Axos Bank Rewards Checking: Best for High Interest Rates

The best checking accounts can earn much more interest than the typical savings account. Even better, these accounts tend to have friendly fee policies.

Axos Bank Rewards Checking deserves an award for its extremely-high checking rate on all deposit balances when a few simple requirements are met. 

Additionally, its overall fee policy includes unlimited ATM fee refunds and no overdraft fees (plus, no monthly fees).

Axos Bank Rewards Checking Account Pros & Cons

  • No monthly fee or overdraft fees
  • Earn a high interest rate (based on fulfilled criteria)
  • Unlimited ATM fee refunds
  • FDIC-insured
  • No branch access

Read the full editor's Axos Bank Rewards Checking Review.

Ally Bank Spending Account: Best for Money Management Tools

The Ally Bank Spending Account offers multiple ways for customers to access and manage their accounts–making it easier to conduct their banking and handle their finances.

With no monthly maintenance fee, the account provides early direct deposit, overdraft leniency, $10 per month in ATM fee reimbursements, and an automatic round-up savings program.

Other attractive perks include interest earnings, high mobile checking deposit limits, high Zelle limits, and free checkbooks.

Ally Bank Interest Checking Account Pros & Cons

  • No monthly fees or overdraft fees
  • Up to $10 in monthly ATM fee refunds
  • Free early direct deposit and standard checks
  • Great mobile banking apps
  • No branch or ATM access
  • Interest rate not a difference-maker

Read the full editor's review of Ally Bank's Interest Checking Account.

LendingClub Bank Rewards Checking: Best for Debit Card Rewards

It's not very common for a bank to offer debit card rewards nowadays.

The LendingClub Bank Rewards Checking account provides unlimited 1% cash back on debit card purchases.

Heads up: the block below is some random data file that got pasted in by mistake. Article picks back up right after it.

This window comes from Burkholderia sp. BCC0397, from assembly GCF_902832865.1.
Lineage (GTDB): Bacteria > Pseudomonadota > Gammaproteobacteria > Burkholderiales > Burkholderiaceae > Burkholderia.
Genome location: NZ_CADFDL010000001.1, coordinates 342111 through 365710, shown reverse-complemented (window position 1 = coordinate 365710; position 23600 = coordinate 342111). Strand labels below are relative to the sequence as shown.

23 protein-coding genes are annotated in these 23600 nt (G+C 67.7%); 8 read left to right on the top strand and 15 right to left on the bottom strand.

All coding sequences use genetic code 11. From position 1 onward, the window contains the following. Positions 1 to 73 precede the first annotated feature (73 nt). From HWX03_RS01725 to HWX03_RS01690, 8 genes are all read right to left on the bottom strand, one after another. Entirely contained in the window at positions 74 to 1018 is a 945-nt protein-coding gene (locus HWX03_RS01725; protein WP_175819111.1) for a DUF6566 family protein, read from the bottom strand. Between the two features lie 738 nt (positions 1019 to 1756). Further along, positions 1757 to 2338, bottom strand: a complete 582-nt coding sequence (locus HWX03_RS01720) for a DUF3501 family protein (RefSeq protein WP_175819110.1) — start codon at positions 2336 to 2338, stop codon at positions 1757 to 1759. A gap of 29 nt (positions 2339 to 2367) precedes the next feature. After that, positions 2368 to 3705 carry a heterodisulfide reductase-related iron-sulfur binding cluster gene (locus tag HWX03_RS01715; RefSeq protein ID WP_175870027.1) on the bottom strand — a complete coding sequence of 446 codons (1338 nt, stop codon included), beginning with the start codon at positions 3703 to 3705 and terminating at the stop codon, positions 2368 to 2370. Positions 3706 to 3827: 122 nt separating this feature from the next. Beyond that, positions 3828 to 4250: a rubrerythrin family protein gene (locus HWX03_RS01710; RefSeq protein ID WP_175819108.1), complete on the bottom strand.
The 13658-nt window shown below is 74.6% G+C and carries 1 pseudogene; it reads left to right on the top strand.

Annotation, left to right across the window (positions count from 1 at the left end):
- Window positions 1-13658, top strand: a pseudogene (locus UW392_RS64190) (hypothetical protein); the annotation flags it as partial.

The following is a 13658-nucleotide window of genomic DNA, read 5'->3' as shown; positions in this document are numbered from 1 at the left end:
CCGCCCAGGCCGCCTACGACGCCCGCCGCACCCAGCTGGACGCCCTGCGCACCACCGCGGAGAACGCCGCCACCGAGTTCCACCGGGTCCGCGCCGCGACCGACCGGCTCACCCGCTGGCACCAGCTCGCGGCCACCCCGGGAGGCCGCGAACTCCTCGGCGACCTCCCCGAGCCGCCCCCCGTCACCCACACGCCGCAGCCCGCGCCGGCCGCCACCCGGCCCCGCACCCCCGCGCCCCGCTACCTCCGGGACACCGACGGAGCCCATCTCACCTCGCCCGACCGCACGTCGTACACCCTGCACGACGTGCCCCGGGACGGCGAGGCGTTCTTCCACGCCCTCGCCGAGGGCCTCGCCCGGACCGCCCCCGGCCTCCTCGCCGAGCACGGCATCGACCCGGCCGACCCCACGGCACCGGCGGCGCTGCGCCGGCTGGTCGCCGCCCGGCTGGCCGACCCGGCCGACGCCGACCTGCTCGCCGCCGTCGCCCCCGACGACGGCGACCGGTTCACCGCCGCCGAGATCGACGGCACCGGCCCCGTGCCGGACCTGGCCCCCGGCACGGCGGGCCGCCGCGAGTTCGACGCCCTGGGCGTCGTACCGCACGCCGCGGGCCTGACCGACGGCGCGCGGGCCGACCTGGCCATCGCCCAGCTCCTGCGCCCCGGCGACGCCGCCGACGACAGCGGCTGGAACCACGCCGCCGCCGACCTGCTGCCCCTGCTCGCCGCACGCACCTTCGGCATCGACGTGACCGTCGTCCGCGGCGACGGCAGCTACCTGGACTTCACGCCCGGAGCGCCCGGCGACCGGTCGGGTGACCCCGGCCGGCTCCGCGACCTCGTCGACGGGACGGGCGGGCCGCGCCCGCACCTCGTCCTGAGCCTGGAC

To sweeten the deal, customers don't have to pay any monthly maintenance fees or overdraft fees. And, it doesn't stop there.

The account will refund all ATM fees incurred, which means you can use any ATM you want (LendingClub Bank does not charge a fee to use another bank or operator's ATMs).

Read the full review of the LendingClub Bank Rewards Checking account.

Alliant Credit Union High-Rate Checking: Best Credit Union Checking

Not everyone wants to conduct their finances with a bank. That's where credit unions come in. Luckily, credit union checking accounts tend to be very consumer-friendly.

Alliant Credit Union takes top honors for its High-Rate Checking Account.

On top of having no monthly fee, this account will refund up to $20 per month in ATM fees, which should be more than enough. It doesn't stop there: deposits also earn a solid interest rate for a checking account.

For a credit union, the eligibility to become a new member isn't too restrictive. You make a small one-time donation to a partnered charity to become eligible for joining Alliant CU.

Alliant CU High-Rate Checking Account Pros & Cons

  • No monthly fee
  • ATM refunds
  • Great interest rate
  • Overdraft forgiveness every year
  • Mobile apps available
  • Requires credit union membership

Read the full editor's Alliant Credit Union checking account review.

Need more help?: Learn How Checking Accounts Work: A Quick 101 Guide

How We Picked

How did we decide what makes a great checking account? For this guide, we analyzed more than 50 popular checking accounts from top banks and financial institutions.

The Best Checking Account awards are given based on widespread ATM access, branch locations, interest earned, perks, bonuses, fees, and the ease of waiving them.